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Three things the Minnesota National Guard company deploying to Guantanamo should know

Requiring members of Minnesota’s National Guard to participate in the calamity that is Guantanamo, especially at a time of heightened health risk, benefits nobody.

A guard opens the gate at the entrance to Camp VI, a prison used to house detainees at the U.S. Naval Base at Guantanamo Bay, Cuba.
A guard opens the gate at the entrance to Camp VI, a prison used to house detainees at the U.S. Naval Base at Guantanamo Bay, Cuba.
REUTERS/Bob Strong

The Minnesota National Guard’s 34th Military Police Company is deploying to Naval Station Guantanamo Bay, Cuba. The company’s mission is to “provide security,” presumably regarding the 40 Muslim men whom the United States continues to hold captive there nearly two decades after the Sept. 11, 2001, attacks.

Guantanamo has long been cloaked in secrecy and is rarely the subject of public scrutiny. Here are three facts about the island prison to which the soldiers are headed that they, and all Minnesotans, should know:

Detainees: aging and increasingly sick

First, the detainees are an aging and increasingly sick population of torture survivors and victims of similarly significant trauma.

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For example, Abd al-Rahim al-Nashiri, tortured by the CIA, is described by his doctor as “one of the most severely traumatized individuals I have ever seen.” Mohammed al-Qahtani, tortured by the military, developed PTSD, which further exacerbated his pre-existing schizophrenia and traumatic brain injury. al-Qahtani’s condition is so severe that a federal court ordered he be evaluated without delay by an independent panel of doctors, a process that could result in his repatriation.

Then there is Saifullah Paracha, a 73-year-old who has had multiple heart attacks and suffers from “diabetes, coronary artery disease, diverticulosis, gout, psoriasis and arthritis;” Nashwan al-Tamir, who has had four spinal surgeries in two years; and Sharqawi Al Hajj, a fragile hunger striker who has repeatedly attempted suicide. The list goes on.

Scott Roehm
Scott Roehm
Compounding these and other complex health conditions that detainees are enduring is the physical and psychological debilitation associated with prolonged indefinite detention.

From three decades of providing healing services to torture survivors across the globe, we at the Center for Victims of Torture know that the indeterminacy of such detention creates so much uncertainty, unpredictability, and loss of control over the elemental aspects of one’s life that it seriously harms even healthy individuals.

Not prepared for a COVID outbreak

Second, Guantanamo is not prepared for, and cannot handle, a COVID-19 outbreak.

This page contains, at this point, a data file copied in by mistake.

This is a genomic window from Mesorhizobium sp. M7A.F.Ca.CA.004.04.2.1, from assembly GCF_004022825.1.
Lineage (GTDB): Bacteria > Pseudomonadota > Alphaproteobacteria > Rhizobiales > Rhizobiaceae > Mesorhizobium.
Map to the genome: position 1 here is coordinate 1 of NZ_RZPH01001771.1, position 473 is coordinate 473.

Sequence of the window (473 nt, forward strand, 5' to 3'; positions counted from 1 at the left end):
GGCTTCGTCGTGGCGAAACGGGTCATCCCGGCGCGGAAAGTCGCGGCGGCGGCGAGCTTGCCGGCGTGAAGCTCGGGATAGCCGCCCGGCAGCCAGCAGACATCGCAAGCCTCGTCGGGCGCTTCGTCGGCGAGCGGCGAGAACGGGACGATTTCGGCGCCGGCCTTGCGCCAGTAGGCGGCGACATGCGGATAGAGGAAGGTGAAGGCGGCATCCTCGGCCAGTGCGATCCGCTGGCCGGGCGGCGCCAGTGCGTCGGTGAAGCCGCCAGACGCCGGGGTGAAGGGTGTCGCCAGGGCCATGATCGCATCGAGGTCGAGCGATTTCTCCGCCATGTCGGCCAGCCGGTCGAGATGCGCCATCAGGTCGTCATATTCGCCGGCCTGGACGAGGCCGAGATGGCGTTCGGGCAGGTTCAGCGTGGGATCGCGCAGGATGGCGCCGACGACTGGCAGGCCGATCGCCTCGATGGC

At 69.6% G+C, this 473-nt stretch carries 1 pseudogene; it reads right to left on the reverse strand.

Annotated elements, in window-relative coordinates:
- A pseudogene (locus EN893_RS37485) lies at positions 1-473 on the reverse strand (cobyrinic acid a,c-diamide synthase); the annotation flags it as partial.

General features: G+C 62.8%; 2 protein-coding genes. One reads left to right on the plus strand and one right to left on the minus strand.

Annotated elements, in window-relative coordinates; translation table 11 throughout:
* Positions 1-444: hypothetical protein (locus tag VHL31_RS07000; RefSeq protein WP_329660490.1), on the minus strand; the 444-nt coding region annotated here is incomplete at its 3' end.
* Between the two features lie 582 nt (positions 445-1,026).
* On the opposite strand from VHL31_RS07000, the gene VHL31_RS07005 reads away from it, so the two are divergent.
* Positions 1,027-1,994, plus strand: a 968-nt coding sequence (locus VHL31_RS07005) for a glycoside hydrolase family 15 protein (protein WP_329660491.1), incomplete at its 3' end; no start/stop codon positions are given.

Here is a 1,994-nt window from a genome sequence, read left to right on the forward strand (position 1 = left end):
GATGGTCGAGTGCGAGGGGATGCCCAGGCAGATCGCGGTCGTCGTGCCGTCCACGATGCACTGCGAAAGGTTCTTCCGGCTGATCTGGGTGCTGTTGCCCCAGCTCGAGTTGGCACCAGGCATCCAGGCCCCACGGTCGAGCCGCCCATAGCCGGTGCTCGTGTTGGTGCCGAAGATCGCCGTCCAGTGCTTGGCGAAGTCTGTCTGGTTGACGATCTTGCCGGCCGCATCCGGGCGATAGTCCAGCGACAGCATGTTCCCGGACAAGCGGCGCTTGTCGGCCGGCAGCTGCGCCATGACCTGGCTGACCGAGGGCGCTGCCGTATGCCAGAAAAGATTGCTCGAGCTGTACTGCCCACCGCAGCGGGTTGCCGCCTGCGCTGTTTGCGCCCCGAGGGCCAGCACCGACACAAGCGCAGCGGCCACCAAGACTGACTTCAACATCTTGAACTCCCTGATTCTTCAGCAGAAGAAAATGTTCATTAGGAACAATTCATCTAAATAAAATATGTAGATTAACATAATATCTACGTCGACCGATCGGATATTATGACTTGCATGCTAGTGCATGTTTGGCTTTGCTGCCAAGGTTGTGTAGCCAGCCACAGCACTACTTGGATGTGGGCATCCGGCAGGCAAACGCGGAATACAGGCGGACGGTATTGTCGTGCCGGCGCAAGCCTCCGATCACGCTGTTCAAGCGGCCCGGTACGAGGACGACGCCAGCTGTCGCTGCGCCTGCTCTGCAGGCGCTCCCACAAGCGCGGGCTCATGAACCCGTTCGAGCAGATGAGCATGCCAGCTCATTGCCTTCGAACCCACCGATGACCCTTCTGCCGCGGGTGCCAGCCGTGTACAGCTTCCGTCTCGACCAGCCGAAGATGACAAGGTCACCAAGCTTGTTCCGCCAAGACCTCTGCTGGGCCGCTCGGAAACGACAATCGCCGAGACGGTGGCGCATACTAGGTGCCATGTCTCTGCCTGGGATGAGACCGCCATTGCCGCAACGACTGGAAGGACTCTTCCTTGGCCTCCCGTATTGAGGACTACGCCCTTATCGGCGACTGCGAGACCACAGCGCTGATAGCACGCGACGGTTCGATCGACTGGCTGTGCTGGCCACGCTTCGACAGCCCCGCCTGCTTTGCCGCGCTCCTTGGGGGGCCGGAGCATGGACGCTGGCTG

As I documented in a recent report with colleagues from Physicians for Human Rights, Guantanamo does not have the infrastructure, equipment, or expertise to manage atypical health needs. That problem is acute in the face of the pandemic.

On April 7, the military reported Guantanamo’s second case of COVID-19, this one among detention facility staff. It has since “imposed a blackout on disclosures,” per Carol Rosenberg at the New York Times.

Were the virus to spread further the consequences could be catastrophic, including for Minnesota’s soldiers. Retired Brig. Gen. Stephen Xenakis, M.D., who previously commanded all Army medical operations in the Southeast region, and who has spent hundreds of hours evaluating detainees and interfacing with Guantanamo’s medical care system, explained why in a letter to Congress:

Some detainees have demonstrated serious preexisting illnesses that predispose them to poor outcomes if they become infected and require intensive care. My observations of healthcare services at Guantánamo since 2008 have been that the medical treatment facility … has not been equipped to treat and manage severely sick and complex patients. The spread of COVID-19 among the detainees could quickly overwhelm the capacity of the facility to treat them adequately and safeguard against an uncontrolled contagion across the base.

Echoing Dr. Xenakis, Sen. Elizabeth Warren and 11 of her colleagues issued a joint statement on Friday expressing their “… doubts about the Guantánamo prison’s capacity to protect military personnel and detainees from Covid-19.” The statement responds to new information from the Defense Department that the senators’ sought regarding Guantanamo’s ability to manage the pandemic.

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$13 million per detainee, per year

Third, it costs taxpayers $540 million annually — more than $13 million per detainee — to sustain Guantanamo and to operate the war court system there.

From 2012 to 2018, the government spent $680 million on the military commissions alone, and projects to spend another billion through at least 2023. These novel courts have secured just eight convictions in 18 years, seven of which have been overturned in whole or in part on appeal. The case against the men alleged to be most responsible for the 9/11 attacks has not yet gone to trial.

Even President Donald Trump has lamented Guantanamo’s exorbitant costs and, more subtly, the military commissions’ incompetence.

Imagine what $1 billion over the next two years could do for the millions of Americans who have lost jobs during the pandemic, small business owners shutting their doors, and schools struggling under state budget cuts and reallocation of scarce revenue.

Guantanamo must be closed. Until that day, Minnesota’s National Guard members should be in Minnesota doing work that benefits Minnesota. Requiring them to participate in the calamity that is Guantanamo, especially at a time of heightened health risk, benefits nobody.

Scott Roehm is the Washington director for the St. Paul-based Center for Victims of Torture.

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